We interviewed Alex from American rock band Lemuria to discuss their special tenth anniversary tour, their influences and the music industry.

Interview by Jane Howkins.

You’ve just announced a special tour to mark the ten-year anniversary of your debut album Get Better. Are you excited about that?

Coming over the ocean to play shows is always a treat for us.  We are very excited about the tour!

Was this ever something you expected, when you were writing and recording Get Better? Did you ever expect to be looking back at it and celebrating it in this way, a decade later?

I don’t think we expected to be touring extensively celebrating the 10 year anniversary of the album when it was first conceived, but we certainly knew we would still be a band 10 years after its release.

What do you remember about the writing and recording process for the album, and how have things changed for you since then?

It was a very unique time for us.  Every album we write and record is usually under a unique circumstance, which is intentional so that each album has its own environment and purpose.  At the time the band lived in Buffalo, but since then we have all spread out to different cities.  It was recorded shortly after the death of my father, so a lot of the songs project a somber mood on this album.

Do you feel that the music industry has changed much in the last decade, and if so, how has that affected you as a band?

I think the music industry changes every year.  It changes so rapidly at this point that I try not to even think about it and mostly only focus on creating music.  To some degree, we have to play the music industry game, but it is something we’ve learned to not stress out about.  We’ll put our music out there into the abyss and the people who discover it and find something useful and meaningful in it, hopefully will keep it in their hearts and share it with those who are close to them.

You’re playing the entirety of the album at each show, with some extra tracks to be played as well. Is there anything particularly special that you’re doing to celebrate at the gigs, and if so, can you tell us about that?

We’ll have some surprises for each show, but they’re surprises!  The album is only 28 minutes long, so we’ll have plenty of time for some fun extras.

You’re also reissuing Get Better this year – can we expect any bonus tracks, or anything else special when it’s released?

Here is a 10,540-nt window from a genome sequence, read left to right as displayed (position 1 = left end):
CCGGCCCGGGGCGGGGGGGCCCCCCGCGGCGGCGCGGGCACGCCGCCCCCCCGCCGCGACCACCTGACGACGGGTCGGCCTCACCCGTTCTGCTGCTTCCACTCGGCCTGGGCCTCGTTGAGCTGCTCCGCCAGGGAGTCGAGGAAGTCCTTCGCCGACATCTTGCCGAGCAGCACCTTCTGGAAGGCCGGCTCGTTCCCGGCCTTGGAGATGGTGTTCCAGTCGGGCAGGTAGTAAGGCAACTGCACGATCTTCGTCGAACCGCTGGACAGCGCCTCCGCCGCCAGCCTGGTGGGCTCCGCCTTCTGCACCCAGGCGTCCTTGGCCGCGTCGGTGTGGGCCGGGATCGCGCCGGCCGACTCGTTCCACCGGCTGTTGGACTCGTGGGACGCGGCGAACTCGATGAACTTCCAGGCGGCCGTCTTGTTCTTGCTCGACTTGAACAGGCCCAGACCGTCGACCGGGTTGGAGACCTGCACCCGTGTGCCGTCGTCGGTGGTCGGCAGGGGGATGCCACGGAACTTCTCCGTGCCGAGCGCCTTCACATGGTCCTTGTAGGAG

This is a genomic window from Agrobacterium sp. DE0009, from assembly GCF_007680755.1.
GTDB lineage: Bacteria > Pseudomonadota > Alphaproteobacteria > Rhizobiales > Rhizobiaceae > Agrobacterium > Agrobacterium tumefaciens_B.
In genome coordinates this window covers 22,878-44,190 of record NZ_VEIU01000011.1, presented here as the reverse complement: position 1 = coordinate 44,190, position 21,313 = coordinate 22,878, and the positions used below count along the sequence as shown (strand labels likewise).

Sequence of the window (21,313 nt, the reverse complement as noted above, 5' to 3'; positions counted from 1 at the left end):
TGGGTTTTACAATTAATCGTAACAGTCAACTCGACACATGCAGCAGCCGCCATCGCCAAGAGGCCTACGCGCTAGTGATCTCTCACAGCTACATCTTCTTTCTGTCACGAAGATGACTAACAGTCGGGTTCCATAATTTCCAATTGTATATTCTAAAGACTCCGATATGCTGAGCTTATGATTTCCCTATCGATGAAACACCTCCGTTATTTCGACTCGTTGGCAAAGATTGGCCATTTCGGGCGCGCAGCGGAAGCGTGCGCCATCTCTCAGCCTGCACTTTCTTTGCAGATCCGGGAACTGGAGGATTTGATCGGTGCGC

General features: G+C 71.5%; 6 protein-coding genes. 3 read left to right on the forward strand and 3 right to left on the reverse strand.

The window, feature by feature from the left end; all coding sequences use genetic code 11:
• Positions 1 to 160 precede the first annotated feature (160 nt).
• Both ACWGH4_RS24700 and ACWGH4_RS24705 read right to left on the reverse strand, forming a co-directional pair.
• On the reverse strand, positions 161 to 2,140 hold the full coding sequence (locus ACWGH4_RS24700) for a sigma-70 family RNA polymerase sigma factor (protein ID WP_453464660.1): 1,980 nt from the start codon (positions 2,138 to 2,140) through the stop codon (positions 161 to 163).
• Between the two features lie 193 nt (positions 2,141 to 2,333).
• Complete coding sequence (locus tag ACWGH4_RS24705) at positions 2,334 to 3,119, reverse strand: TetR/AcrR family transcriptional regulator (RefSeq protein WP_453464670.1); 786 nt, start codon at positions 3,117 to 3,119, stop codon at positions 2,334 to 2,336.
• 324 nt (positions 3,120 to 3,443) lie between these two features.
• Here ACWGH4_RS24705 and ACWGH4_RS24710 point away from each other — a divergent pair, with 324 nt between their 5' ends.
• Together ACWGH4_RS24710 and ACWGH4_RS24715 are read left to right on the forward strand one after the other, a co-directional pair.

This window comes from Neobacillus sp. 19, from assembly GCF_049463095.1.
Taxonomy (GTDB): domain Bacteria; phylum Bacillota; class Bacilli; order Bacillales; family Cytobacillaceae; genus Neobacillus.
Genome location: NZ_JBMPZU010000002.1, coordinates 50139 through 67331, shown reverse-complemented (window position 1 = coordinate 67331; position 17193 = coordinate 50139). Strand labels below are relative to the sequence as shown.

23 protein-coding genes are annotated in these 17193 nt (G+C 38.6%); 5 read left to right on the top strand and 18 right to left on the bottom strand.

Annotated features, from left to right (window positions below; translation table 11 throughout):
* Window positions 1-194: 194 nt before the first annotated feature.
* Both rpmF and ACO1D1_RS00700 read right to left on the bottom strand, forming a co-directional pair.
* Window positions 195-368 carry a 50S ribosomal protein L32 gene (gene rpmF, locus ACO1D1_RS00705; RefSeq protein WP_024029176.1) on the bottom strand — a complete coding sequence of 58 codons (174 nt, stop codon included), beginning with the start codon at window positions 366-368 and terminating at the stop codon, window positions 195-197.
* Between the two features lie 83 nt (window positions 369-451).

The reissue comes with a bonus 7″ record that has both of the outtake songs that were recording during the Get Better session that didn’t make it onto the album.  That doesn’t mean that we thought those songs were inferior to the other tracks on the album, they just didn’t make it on there because there wasn’t a place where their mood fit into the sequencing.  The reissue also has a new rendition of the album artwork that comes in a gatefold package with a new essay about the process of writing and recording the album.

It was quite an influential album when first released – do you hope that the reissue might influence a new generation of artists?

Earlier in the year we brought this tour all over the US, I think it certainly attracted a lot of new listeners.  I hope a new generation of music lovers hear the album.  It’s a very personal album, but I do think there are a lot of universal emotions discussed pretty candidly in it.  Maybe topics people can’t relate to currently, but inevitably everyone will experience.

Who/what influences you as a band, and what have you been listening to recently?

Thin Lizzy is usually the go to artist in the tour van that we all agree on.  But we sound nothing like them.  It usually takes a few years for us to write and release an album so that we have life experiences to influence the lyrics of our songs.

You’re fairly busy, what with the tour and the reissue. Have you had time to start working on any new material and if so, when do you think that would be released?

We have a full new album recorded, we just need to make time to get it mixed and mastered.  We recorded with Chris Shaw who has recorded a very eclectic mix of artists like the first Weezer album, Tribe Called Quest, Ween, Bob Dylan, Leonard Cohen and many others.  It was such a great experience working with him and we’re very excited to finish it up.

Any last words for the fans?

Thank you for getting us out of the house and into your city!